RIM’s new BlackBerry Storm is proving to be popular with some people — many Verizon Wireless stores sold out of their first batches yesterday. But while Verizon initially promised quick Internet orders, shipment for new orders has been delayed to “by Dec. 15.” This is potentially bad news for RIM, whose third quarter ends Nov. 29. (See below for details.)
Why the delay? Engadget reports that Verizon is being forced to downgrade the phones in its inventory to an older version of RIM’s operating system to potentially avoid a “security glitch,” which was first alleged by mobile blog Boy Genius Report. (Update: RIM and Verizon both deny this rumour. More details here.)
Engadget: Supposedly the Storm was set to launch with OS version 126.96.36.199, but due to a last-minute security glitch every last handset had to be downgraded to .65 — a surely time-consuming task that resulted in many fewer handsets in-store and online for release. Right now Verizon is indicating that orders placed before noon on November 21 should ship on the 25th, those received after noon will ship on December 5, and anything received on November 22 or later will not ship before December 15. That’s close enough to a certain major holiday to make BlackBerry-loving kids of all ages nervous.
Nervous indeed — and something that, if true, could potentially negatively impact RIM’s Q3 results — the quarter that ends Nov. 29 — and Q4 guidance. We assume RIM’s Q3 device shipments are at lower risk because, in theory, the phones have already been sold to Verizon, whose staff is tinkering with them. (Though it’s possible Verizon’s orders in Q3 and Q4 will be lower while they can’t ship phones they already have.)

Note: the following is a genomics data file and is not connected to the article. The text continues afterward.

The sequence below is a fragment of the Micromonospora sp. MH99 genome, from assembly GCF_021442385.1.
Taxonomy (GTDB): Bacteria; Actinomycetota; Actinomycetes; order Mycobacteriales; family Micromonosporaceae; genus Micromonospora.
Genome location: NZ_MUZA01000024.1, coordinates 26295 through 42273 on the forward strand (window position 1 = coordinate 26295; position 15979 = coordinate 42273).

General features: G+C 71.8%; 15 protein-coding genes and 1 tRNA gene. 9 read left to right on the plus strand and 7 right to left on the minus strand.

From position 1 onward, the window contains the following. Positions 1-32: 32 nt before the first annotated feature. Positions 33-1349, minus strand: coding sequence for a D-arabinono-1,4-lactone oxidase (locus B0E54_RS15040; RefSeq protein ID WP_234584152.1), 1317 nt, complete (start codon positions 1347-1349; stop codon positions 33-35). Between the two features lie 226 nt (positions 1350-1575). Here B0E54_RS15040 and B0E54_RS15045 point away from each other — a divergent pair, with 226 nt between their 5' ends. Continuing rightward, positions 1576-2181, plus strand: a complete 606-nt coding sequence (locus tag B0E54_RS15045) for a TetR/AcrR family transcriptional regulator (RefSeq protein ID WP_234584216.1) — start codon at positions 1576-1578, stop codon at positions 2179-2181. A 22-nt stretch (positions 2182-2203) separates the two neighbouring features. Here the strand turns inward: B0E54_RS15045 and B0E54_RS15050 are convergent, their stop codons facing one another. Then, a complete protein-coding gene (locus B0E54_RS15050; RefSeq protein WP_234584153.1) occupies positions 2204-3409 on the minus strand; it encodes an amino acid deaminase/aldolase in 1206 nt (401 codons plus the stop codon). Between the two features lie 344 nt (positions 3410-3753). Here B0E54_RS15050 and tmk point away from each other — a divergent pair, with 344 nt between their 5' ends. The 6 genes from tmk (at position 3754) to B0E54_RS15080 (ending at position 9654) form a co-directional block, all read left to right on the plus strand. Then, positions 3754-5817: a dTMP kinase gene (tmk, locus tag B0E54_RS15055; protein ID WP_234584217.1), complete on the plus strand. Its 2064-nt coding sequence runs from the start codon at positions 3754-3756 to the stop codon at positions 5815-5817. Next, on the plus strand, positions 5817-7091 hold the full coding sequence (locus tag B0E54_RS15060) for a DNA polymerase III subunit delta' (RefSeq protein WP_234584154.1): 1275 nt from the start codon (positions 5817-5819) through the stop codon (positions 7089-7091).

More important: If thousands of people can’t buy new Storms until next month, they can’t sign up to be new BlackBerry service subscribers until next month — which is part of RIM’s Q4. Which could negatively impact RIM’s Q3 subscriber growth. How much? We don’t know. But it’s definitely not good news for RIM or Verizon.
And if the delay extends further into the Christmas buying season, it’s even worse. Why? Besides delaying Storm purchases, it could push on-the-fence buyers to consider other phones, such as Apple’s (AAPL) iPhone.
That could be happening already. We’ve seen some anecdotal evidence — like multiple Twitter conversations — panning the Storm’s “click” touchscreen, which you have to press down hard to type with — and dismissing the phone’s threat to Apple. (We think it’s a decent phone, but we personally find the keypad more gimmicky than helpful.)
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